Hannah Arendt

Owens, Patricia (2009) Hannah Arendt. In: Edkins, J and Vaughan-Williams, N (eds.) Critical Theorists and International Relations. Routledge, Oxon, United Kingdom and New York, pp. 31-41. ISBN 9780415474658

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Hannah Arendt (1906-75) is one of the most important political thinkers of the twentieth-century. She is well-known for her monumental study The Origins of Totalitarianism (1966 [1951]), her diagnosis of modern politics and society in The Human Condition, and for coining the term 'the banality of evil' to describe a Nazi war criminal in her most controversial book, Eichmann in Jerusalem (1968a [1963]). Arendt did not shy away from controversy in her life-time and some of her most controversial and important ideas continue to shape political discourse. The latest surge of engagement with Arendt's writing - coinciding with the centenary of her birth in 2006 - has occurred at a time that has produced moral and political disasters very similar and in many ways related to those she addressed in the various stages of her life. As international theory has returned to the canon of political thought it is not surprising that Arendt's unique and often idiosyncratic contribution is coming to the fore. Like many others discussed in this volume, serious engagement with Arendt in international political theory is belated and welcome.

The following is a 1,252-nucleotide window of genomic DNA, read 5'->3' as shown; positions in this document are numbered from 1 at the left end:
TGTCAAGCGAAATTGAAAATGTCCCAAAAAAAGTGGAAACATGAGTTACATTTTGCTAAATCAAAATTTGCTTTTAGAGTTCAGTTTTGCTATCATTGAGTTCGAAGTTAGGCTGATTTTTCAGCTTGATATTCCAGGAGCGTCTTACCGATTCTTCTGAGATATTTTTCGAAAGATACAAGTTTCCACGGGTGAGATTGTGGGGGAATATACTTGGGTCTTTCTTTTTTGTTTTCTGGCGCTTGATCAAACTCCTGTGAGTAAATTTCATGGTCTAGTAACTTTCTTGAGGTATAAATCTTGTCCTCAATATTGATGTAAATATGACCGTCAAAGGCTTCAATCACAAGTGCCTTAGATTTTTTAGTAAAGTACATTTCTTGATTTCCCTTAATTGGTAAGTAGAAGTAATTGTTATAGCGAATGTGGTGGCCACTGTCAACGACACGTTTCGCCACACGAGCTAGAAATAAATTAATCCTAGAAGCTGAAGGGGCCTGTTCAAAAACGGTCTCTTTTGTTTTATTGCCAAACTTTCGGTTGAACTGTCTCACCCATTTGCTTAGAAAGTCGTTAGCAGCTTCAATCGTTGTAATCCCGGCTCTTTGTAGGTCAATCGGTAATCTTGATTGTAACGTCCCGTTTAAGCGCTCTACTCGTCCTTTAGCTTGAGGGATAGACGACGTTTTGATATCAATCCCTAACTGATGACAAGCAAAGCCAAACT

Item Type: Book Section
Schools and Departments: School of Global Studies > International Relations
Depositing User: Patricia Owens
Date Deposited: 06 Feb 2012 15:28
Last Modified: 23 Jul 2012 15:33
URI: http://sro.sussex.ac.uk/id/eprint/12670
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